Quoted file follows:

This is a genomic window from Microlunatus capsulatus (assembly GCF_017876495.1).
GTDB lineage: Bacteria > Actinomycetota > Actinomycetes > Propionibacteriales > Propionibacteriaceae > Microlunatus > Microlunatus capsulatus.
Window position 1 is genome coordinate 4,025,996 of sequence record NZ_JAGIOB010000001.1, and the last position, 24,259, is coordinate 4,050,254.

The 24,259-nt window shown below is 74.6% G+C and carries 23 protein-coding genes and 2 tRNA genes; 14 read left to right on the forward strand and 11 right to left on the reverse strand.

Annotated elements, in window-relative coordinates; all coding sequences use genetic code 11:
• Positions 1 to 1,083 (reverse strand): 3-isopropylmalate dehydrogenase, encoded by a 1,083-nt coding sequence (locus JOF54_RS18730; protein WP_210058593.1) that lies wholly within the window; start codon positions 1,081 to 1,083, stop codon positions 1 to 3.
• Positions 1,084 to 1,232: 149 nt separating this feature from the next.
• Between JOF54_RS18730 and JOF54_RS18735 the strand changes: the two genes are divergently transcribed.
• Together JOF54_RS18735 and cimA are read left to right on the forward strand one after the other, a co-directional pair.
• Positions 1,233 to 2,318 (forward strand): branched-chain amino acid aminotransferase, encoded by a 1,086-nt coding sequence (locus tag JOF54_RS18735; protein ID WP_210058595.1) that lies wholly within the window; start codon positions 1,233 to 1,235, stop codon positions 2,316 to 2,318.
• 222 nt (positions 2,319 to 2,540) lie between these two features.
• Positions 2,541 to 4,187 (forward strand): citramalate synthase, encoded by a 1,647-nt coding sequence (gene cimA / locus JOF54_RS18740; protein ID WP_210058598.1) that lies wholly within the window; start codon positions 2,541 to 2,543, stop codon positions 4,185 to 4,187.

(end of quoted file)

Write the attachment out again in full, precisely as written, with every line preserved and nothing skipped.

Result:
This is a genomic window from Microlunatus capsulatus (assembly GCF_017876495.1).
GTDB lineage: Bacteria > Actinomycetota > Actinomycetes > Propionibacteriales > Propionibacteriaceae > Microlunatus > Microlunatus capsulatus.
Window position 1 is genome coordinate 4,025,996 of sequence record NZ_JAGIOB010000001.1, and the last position, 24,259, is coordinate 4,050,254.

The 24,259-nt window shown below is 74.6% G+C and carries 23 protein-coding genes and 2 tRNA genes; 14 read left to right on the forward strand and 11 right to left on the reverse strand.

Annotated elements, in window-relative coordinates; all coding sequences use genetic code 11:
• Positions 1 to 1,083 (reverse strand): 3-isopropylmalate dehydrogenase, encoded by a 1,083-nt coding sequence (locus JOF54_RS18730; protein WP_210058593.1) that lies wholly within the window; start codon positions 1,081 to 1,083, stop codon positions 1 to 3.
• Positions 1,084 to 1,232: 149 nt separating this feature from the next.
• Between JOF54_RS18730 and JOF54_RS18735 the strand changes: the two genes are divergently transcribed.
• Together JOF54_RS18735 and cimA are read left to right on the forward strand one after the other, a co-directional pair.
• Positions 1,233 to 2,318 (forward strand): branched-chain amino acid aminotransferase, encoded by a 1,086-nt coding sequence (locus tag JOF54_RS18735; protein ID WP_210058595.1) that lies wholly within the window; start codon positions 1,233 to 1,235, stop codon positions 2,316 to 2,318.
• 222 nt (positions 2,319 to 2,540) lie between these two features.
• Positions 2,541 to 4,187 (forward strand): citramalate synthase, encoded by a 1,647-nt coding sequence (gene cimA / locus JOF54_RS18740; protein ID WP_210058598.1) that lies wholly within the window; start codon positions 2,541 to 2,543, stop codon positions 4,185 to 4,187.